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(a) Gate leakage current evolution with time of six (S1–S6) stressed in inversion mode by CVS and SCVS with of and . of is the threshold for an ultrafast progressive BD in the metal gate used in our study—below slow progressive BD, and above ultrafast progressive BD of the devices. (b) Pre- and post-BD leakage current of five (S1, S2, S4, S6, and S7) stressed in the inversion mode CVS and SCVS with of and . S1, S2, S4, and S6 are shown in (a). S6 was stressed under SCVS with first of , and once hits the , stress was continued with a higher of , leading to two post-BD curves of S6 in (b).
(Color online) (a) TEM micrographs of a narrow (S4) shown in Fig. 1 stressed under inversion mode CVS with of and . The dotted circle in the inset shows the BD location near the channel centre (, where length) measured electrically by the ratio of . No visible physical damage was observed in this device. (b) Microstructural damages associated with a breakdown in a polycrystalline narrow stressed in inversion mode with a and . The inset shows that the BD location is near the channel center.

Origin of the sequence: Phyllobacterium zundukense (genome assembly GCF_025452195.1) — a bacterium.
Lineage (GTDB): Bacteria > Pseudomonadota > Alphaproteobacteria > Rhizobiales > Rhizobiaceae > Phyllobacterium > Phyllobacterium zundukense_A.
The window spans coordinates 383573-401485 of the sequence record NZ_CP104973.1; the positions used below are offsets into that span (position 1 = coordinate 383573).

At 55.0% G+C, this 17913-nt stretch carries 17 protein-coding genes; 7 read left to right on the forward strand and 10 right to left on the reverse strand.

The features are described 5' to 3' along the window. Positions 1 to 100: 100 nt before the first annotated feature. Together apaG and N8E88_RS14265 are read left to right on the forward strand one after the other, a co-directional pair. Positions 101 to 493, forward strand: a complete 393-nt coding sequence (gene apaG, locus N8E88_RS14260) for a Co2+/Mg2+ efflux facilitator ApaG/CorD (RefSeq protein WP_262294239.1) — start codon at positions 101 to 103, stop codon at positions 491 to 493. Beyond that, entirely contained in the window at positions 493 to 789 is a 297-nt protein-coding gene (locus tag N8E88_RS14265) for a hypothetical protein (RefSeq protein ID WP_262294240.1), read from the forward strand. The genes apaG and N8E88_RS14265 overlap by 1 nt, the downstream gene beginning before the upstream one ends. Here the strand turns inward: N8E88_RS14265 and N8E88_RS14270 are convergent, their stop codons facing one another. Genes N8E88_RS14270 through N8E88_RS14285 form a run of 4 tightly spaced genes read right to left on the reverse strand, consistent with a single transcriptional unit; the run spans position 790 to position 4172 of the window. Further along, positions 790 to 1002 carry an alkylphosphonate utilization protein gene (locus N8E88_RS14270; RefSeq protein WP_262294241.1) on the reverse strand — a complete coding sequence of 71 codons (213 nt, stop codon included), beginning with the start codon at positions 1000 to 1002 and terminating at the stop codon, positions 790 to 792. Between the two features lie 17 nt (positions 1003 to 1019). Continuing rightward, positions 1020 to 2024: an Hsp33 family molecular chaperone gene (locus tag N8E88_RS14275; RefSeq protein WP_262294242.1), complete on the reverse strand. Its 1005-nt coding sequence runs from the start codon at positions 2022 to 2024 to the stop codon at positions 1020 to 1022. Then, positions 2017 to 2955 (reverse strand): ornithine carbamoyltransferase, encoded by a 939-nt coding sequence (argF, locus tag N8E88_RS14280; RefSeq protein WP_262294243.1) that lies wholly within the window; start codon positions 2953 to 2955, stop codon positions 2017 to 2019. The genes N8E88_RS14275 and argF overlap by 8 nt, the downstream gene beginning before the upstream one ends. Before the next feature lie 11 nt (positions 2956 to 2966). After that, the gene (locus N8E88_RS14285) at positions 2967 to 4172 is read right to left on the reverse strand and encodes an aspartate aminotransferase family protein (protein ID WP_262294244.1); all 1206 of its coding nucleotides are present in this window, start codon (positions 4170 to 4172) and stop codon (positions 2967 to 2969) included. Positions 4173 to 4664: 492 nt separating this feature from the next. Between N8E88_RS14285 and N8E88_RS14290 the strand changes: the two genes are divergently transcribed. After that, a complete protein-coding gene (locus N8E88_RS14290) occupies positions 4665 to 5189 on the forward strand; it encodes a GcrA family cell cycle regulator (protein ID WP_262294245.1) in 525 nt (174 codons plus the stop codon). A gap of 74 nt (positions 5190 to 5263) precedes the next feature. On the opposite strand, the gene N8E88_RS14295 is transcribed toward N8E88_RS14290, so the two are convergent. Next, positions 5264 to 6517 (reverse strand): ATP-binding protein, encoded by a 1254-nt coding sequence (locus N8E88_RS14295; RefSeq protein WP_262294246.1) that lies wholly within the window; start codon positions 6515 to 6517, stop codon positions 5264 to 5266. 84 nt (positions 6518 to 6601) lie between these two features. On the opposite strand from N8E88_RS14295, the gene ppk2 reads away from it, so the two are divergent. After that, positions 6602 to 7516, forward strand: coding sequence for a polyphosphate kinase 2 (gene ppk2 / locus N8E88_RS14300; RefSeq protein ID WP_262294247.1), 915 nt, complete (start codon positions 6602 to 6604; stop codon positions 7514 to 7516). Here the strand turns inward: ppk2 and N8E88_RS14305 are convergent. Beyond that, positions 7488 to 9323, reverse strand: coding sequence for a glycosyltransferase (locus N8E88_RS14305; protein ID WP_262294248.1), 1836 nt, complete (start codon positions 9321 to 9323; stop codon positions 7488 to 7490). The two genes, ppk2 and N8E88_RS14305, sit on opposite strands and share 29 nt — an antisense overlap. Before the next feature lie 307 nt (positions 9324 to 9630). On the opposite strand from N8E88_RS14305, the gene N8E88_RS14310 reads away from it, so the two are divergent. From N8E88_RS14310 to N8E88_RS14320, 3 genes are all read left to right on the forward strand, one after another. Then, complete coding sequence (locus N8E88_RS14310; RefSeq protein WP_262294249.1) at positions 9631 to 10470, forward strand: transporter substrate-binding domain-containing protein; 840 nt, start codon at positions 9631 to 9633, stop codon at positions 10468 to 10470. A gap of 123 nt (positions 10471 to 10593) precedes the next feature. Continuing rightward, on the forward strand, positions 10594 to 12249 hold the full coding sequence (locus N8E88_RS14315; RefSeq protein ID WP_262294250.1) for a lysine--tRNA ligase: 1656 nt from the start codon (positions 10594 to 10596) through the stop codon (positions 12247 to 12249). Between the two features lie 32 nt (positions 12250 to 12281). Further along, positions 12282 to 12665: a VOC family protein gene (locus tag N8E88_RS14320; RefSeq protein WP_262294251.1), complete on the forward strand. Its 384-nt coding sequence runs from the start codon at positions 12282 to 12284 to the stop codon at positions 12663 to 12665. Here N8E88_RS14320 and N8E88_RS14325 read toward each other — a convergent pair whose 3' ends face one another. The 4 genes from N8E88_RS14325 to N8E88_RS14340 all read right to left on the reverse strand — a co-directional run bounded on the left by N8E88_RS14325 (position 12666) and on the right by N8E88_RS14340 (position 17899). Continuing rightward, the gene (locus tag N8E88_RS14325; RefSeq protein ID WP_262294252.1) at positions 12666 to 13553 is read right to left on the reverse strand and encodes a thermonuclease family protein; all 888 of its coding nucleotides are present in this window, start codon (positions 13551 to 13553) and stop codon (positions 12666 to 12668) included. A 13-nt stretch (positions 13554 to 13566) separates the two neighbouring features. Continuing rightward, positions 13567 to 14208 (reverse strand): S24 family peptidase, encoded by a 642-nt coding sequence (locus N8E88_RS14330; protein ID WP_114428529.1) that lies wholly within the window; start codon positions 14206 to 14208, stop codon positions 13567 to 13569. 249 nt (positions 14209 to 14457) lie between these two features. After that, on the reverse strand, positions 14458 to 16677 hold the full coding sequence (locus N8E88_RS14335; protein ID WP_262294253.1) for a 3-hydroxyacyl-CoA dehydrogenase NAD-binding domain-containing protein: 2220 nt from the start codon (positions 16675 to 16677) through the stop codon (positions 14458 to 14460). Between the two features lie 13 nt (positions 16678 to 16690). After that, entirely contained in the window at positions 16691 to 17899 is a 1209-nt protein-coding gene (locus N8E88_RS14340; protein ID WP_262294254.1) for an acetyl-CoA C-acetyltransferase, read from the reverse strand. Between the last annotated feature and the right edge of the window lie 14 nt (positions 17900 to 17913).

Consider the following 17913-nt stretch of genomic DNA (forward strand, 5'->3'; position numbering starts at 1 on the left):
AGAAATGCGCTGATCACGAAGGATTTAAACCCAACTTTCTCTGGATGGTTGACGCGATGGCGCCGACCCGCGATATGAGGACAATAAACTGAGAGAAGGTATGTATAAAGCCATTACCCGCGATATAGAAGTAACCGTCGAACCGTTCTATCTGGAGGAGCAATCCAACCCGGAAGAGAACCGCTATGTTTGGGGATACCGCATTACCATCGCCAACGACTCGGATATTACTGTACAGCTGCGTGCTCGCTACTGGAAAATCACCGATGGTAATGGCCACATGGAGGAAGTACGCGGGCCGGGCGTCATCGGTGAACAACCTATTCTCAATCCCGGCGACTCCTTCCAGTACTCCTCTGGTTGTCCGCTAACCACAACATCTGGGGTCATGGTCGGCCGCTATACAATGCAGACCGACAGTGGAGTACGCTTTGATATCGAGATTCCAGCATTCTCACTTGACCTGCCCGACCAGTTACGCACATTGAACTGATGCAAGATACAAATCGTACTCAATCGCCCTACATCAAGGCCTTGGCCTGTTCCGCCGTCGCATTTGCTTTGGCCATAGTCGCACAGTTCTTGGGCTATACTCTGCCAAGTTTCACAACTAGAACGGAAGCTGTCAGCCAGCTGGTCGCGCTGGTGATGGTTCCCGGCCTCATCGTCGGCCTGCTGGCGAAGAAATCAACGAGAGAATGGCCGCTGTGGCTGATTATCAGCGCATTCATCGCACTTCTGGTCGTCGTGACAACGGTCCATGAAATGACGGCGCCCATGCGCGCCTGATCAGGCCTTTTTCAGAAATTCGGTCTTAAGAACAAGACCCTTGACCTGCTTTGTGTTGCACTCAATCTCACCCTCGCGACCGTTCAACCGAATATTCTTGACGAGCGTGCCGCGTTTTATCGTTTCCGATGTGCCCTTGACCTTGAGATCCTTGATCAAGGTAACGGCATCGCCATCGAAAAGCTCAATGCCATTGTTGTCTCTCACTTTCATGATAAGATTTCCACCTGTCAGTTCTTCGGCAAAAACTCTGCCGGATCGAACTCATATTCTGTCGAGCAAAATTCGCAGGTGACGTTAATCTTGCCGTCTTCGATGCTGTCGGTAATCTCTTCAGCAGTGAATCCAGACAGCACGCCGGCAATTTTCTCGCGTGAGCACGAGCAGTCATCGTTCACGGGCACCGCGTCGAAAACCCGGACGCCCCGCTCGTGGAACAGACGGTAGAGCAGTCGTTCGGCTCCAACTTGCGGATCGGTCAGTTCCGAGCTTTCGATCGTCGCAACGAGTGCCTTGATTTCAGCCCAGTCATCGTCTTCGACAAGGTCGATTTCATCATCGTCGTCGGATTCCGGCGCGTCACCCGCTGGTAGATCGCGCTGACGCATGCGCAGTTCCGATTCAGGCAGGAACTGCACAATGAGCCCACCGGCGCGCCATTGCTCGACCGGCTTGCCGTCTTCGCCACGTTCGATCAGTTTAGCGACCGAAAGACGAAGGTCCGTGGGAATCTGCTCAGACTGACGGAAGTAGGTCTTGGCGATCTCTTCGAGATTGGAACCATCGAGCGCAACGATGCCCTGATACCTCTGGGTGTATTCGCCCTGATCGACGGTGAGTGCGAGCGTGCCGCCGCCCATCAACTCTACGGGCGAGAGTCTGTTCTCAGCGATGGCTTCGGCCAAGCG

Pre- and post-BD of six (S1–S6) shown in Fig. 1(a). The inset shows the pre- and post-BD of S1.
Schottky diode barrier height and ideality factor measured by using the post-BD of five (S2–S6) shown in Fig. 3 with the Schottky diode equation ,15 where is the area, is the effective Richardson constant of ,16 is the temperature, is the barrier height, and is the Boltzmann constant. (a) Schottky barrier height with metal-like BD path diameter of (initial percolation path diameter for progressive BD is ).18 (b) Ideality factor of various Schottky barrier plotted with the initial BD location (measured electrically).4 The inset in (b) shows the TEM micrograph of the BD spot of S6 with a .
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